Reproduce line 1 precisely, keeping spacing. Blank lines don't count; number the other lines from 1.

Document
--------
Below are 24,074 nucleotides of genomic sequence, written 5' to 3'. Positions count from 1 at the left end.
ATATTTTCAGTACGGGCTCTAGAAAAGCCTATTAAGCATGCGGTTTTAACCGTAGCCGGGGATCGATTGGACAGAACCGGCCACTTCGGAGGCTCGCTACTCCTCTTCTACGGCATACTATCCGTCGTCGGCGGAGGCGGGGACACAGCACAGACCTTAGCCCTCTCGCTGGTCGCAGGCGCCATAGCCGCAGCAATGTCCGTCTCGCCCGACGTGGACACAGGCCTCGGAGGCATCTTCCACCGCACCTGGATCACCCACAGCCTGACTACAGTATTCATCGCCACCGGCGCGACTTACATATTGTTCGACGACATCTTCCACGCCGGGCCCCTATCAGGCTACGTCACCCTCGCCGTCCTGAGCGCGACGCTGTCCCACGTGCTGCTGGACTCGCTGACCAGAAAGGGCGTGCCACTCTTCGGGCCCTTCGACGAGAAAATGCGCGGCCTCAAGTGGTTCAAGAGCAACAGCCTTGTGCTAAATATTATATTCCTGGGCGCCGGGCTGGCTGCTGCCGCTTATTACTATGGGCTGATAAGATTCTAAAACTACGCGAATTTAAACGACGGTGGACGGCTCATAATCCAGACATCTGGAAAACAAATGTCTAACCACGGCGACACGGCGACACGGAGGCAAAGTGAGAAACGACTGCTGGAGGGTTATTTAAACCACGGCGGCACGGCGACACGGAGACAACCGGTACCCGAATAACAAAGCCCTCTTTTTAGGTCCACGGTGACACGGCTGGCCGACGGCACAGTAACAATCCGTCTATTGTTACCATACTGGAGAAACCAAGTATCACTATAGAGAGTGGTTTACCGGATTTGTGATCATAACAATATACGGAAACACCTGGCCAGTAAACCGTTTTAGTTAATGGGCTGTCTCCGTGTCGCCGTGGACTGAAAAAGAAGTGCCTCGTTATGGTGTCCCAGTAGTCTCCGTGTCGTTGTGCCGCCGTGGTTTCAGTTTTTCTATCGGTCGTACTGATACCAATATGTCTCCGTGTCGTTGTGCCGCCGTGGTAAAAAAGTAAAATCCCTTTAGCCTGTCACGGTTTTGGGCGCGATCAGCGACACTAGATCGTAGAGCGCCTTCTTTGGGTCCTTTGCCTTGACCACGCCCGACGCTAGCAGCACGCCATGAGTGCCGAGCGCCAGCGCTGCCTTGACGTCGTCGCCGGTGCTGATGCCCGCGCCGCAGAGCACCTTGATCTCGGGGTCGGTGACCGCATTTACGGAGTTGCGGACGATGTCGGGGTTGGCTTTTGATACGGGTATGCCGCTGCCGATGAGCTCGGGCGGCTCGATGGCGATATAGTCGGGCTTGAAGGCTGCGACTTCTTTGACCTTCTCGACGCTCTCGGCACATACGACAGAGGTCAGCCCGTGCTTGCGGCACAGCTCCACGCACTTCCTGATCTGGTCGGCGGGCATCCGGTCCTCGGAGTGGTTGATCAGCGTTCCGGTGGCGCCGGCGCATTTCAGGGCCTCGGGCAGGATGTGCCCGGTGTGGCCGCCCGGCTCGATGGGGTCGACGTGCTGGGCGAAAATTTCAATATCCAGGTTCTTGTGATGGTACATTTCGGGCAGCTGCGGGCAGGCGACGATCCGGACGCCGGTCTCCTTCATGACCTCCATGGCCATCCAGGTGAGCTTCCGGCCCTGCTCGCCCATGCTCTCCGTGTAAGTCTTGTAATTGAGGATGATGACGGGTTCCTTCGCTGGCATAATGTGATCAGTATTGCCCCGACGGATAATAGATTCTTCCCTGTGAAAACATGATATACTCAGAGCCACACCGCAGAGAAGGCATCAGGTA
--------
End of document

Below are 24,074 nucleotides of genomic sequence, written 5' to 3'. Positions count from 1 at the left end.